Water Sanitation Part 3a: Oxidizers Used for Water Sanitation
Tuesday, September 12, 2017 | Lance Lawson
In part 2, we discussed the importance of “preparing” irrigation water for sanitation. This involved removal of total suspended solids, reduction of biofilm in pipes and tanks and consideration of water pH and electrical conductivity. All these factors influence the application rate and efficacy of a sanitizing agent. Now in this final part, we will discuss different types of sanitizing agents, how they work and some of the advantages and disadvantages of each. As many have found, there is not one system that works best for all growers. This article will focus on oxidizing agents used to sanitize greenhouse irrigation water and the second half, which will be in the next Grower Services Newsletter, will focus on other methods to sanitize water.
Oxidizing agents: Oxidizing agents are added to irrigation water to kill pathogens by direct exposure to the agent for a specified length of time. The length of exposure required to kill pathogens depends on the pathogen itself, its inoculum structure, the type and concentration of the oxidizing agent and biological load in the water.
An advantage of most oxidizing agents is that there is residual product that persists in the water. Therefore, if the ‘sanitized’ irrigation water becomes re-contaminated with a pathogen before reaching the crop, it can control the pathogen. Oxidizing agents work well, but are often ‘used up’ in organic media components, such as peat, bark, compost and coir as well as algae, plant debris, biofilm and of course, pathogens. It is critical that water is filtered and cleaned in order for an oxidizing agent to effectively control pathogens in water. Also consider that oxidizers react and bind with iron, manganese, boron and other metals found in the water, also reducing their efficacy.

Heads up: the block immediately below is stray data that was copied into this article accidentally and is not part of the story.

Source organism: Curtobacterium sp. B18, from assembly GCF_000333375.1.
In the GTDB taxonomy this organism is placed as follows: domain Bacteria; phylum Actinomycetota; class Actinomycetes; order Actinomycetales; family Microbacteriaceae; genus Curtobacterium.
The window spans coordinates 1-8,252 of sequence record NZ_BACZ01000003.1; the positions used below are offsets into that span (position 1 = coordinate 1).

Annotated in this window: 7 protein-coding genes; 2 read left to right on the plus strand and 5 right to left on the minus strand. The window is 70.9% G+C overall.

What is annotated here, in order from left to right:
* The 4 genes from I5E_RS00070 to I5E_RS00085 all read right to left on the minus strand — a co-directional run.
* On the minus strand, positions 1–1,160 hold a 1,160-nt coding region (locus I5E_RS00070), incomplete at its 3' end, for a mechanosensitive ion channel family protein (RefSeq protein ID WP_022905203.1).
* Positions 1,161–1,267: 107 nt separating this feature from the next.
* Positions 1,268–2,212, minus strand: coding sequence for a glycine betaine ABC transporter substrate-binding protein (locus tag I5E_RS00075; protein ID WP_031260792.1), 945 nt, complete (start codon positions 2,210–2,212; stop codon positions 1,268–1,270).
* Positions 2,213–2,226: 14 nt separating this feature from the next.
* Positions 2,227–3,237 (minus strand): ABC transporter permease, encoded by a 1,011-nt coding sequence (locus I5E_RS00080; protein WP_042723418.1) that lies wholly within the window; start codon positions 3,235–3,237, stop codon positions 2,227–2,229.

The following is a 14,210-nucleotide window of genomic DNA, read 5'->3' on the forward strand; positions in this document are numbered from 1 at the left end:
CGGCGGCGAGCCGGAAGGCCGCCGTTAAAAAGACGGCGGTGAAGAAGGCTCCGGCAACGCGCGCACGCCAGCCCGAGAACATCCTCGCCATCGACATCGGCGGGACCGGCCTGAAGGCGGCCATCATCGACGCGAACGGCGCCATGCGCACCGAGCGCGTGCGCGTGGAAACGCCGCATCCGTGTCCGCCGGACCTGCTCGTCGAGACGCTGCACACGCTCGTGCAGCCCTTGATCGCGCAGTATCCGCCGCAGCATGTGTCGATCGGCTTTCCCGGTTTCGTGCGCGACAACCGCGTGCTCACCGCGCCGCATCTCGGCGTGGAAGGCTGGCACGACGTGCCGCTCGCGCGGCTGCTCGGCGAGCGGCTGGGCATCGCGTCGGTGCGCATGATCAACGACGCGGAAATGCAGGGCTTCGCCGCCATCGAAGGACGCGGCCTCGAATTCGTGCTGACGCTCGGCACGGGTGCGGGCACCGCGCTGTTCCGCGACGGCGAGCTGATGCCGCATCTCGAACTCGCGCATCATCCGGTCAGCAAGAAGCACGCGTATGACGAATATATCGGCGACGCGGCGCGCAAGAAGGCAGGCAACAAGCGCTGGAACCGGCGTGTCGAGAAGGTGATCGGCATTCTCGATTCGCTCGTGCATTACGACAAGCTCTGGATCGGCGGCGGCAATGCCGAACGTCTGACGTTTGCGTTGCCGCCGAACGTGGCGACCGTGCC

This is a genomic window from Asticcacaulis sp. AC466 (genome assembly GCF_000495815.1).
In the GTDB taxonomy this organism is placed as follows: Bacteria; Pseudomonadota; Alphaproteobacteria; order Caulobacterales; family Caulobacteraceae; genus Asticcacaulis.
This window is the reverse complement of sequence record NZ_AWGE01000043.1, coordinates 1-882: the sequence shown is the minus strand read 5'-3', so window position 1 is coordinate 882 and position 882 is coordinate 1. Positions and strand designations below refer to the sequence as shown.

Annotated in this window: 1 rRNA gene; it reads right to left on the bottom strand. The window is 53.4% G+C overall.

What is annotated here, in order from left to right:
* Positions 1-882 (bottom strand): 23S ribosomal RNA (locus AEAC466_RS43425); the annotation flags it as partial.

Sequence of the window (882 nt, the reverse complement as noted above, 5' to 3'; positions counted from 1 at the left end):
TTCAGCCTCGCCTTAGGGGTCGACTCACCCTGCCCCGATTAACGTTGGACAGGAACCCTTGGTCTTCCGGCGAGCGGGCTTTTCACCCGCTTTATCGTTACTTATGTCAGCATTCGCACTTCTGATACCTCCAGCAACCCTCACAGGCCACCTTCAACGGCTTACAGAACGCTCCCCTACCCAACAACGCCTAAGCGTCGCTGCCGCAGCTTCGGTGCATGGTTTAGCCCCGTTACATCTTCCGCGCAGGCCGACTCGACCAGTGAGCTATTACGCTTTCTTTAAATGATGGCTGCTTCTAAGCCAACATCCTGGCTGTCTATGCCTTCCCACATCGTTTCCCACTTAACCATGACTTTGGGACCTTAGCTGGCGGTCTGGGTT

The most common oxidizing agents used to clean irrigation water will be discussed in the following chart below. These are chlorine gas, chlorine dioxide, calcium hypochlorite, sodium hypochlorite, ozone and activated peroxygen.
“Chlorine gas cylinders supply the chlorine gas that is injected into the irrigation
water to sanitize it. Source: Premier Tech Horticulture.”
“Chlorine dioxide generator for greenhouse water sanitation.
“Ozone Generator for water sanitation.
These oxidizing agents all have their own advantages and disadvantages. Whether you consider cost, residual effects, environmental hazards, worker safety, etc., not one system meets all these criteria. In the next edition of the Grower Services Newsletter, we will continue presenting the remaining types of water sanitation methods that are currently offered today to sanitize irrigation water for plants.
- Konjoian, P. 2011. Chlorine Dioxide in Horticulture: A Technology Review. Greenhouse Grower March 17, 2011
- Powell, C.C. 2001. "Are Your Plants Drinking Dirty Water?" Grower Talks 79(7)
- Newman, S.E. 2004. "Disinfecting Irrigation Water for Disease Management." 20th Annual Conference on Pest Management on Ornamentals – Society of American Florist Meeting (San Jose, CA).
PRO-MIX® is a registered trademark of Premier Horticulture Ltd.
Sanitation is a key to restricting plant pathogen introduction and spread. In this first of a three part series on water sanitation, we will discuss the importance of knowing the biology of root rot pathogens.
We often think of water quality from the standpoint of chemical properties, such as alkalinity, mineral elements, pH, etc.